Blogging by the Bushel
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Anna Kaverman

Mercer Landmark

It was no surprise that in the April USDA report corn ending stocks were steady from last month.  However, this move confused an already confused market. USDA analyst shifted 50 million bushels of demand from feed to ethanol. It was reported that some 2010-11 feed demand would be filled with wheat in the Southeast and early corn in the South. Traders had expected the estimate of corn ending stocks to reach about 590 million bushels because March 1st stocks had been reported about 175 million bushels lower than expected.

Now the next big question is what price will ration corn? In the next two or three weeks, the corn market may focus on rationing supplies before the focus shifts to weather. What price will ration demand is a tough question. May corn futures up to $7.40 plus in early spring didn’t ration demand, and livestock prices have even gained since then. Conventional wisdom says that it will take something more than that. One analyst noted that “We’re in a very rare time in history when price returns on produced products are keeping pace with cash production cost increases.”  What he meant by this was grain prices have climbed this past year , but ethanol producers, cattle feeders and pork producers are still making profits. You don’t have to be a financial genius to know that there is a price at which producers will cry uncle and back away, but that price has not been seen yet.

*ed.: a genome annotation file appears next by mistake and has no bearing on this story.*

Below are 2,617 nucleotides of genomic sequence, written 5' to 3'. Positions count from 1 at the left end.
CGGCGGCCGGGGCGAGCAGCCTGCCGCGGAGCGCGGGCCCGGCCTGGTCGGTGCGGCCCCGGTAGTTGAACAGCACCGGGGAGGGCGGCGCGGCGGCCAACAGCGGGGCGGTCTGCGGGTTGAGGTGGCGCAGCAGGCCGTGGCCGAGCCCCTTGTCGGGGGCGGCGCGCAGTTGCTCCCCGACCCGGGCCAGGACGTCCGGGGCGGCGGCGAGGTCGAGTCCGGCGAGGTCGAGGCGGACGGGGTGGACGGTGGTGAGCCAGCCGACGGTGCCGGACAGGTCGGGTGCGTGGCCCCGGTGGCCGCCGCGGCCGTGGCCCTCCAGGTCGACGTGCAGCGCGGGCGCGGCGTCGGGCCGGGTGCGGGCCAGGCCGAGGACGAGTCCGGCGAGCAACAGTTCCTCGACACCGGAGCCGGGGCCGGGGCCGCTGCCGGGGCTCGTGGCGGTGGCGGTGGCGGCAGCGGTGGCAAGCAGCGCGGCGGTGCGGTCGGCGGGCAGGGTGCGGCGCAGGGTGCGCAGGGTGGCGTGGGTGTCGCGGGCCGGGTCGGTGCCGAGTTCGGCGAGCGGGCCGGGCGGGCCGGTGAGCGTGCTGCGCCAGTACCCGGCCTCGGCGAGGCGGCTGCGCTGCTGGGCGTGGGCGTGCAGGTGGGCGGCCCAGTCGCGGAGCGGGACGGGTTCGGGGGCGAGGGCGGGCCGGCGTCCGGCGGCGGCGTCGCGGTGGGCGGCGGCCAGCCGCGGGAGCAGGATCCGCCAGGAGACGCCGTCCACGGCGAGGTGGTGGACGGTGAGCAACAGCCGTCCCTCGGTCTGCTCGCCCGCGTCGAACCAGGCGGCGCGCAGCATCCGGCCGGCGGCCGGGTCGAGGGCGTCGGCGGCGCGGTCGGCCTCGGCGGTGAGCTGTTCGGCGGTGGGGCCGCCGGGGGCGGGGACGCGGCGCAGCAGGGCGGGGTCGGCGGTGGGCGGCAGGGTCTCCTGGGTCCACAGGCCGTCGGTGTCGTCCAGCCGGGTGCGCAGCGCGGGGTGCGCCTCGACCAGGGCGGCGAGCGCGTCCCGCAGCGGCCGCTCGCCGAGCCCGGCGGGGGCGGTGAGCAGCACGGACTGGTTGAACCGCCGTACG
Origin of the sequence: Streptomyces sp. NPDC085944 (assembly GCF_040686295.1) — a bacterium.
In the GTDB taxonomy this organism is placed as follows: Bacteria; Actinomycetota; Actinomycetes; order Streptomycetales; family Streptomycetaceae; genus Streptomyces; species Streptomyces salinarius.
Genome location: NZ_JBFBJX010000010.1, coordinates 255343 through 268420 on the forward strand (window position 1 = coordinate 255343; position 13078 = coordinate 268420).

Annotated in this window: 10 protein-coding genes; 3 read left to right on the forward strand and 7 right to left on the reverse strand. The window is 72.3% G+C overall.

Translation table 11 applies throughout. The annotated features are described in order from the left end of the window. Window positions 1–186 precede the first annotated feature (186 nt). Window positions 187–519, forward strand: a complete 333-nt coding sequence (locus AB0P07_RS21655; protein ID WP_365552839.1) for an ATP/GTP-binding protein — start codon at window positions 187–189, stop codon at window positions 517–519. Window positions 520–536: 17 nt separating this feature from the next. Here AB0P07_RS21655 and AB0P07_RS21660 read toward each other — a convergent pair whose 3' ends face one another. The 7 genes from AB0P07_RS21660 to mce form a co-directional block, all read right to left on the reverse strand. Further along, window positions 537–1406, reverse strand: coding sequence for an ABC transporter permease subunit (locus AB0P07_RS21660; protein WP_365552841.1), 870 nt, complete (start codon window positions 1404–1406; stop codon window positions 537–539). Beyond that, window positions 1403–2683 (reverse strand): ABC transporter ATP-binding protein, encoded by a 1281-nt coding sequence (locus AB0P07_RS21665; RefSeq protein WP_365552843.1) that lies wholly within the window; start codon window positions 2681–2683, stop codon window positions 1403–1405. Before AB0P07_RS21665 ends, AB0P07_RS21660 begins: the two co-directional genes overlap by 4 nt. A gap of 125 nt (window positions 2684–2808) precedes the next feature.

Like corn the USDA left ending stocks in the April report unchanged at 140 million bushels, but it appears that rationing may have developed in the soybean market. Export sales have eased lower in the recent weeks as the South American crop progressed. In fact, in the week ended March 31, export sales had not reached the weekly average needed to meet USDA’s projection of 1.59 billion bushels before they were trimmed in the April report to 1.58 billion bushels.

As the calendar keeps moving closer and closer to later April and then May the market should begin to shift focus from demand for existing supplies to spring planting conditions for the new crop.  Late winter and early spring weather in the Dakotas and Minnesota will offer bulls prospects of corn planting problems. If remember back to the March prospective plantings report nearly one-third of the added corn acreage would come from increases of 450,000 acres in North Dakota and 850,000 acres in South Dakota. At that time there was still snow on the ground but now the ground is wet and there is some flooding going on around the red river.  The Red River flows north between North Dakota and Minnesota. Even if the acreage does get planted, farmers run the risk of yields being reduced thus keeping stocks tight. In the mean time keep your eye on the 15 day forecast as it could provide us with a glimpse into where this already volatile market may go next.

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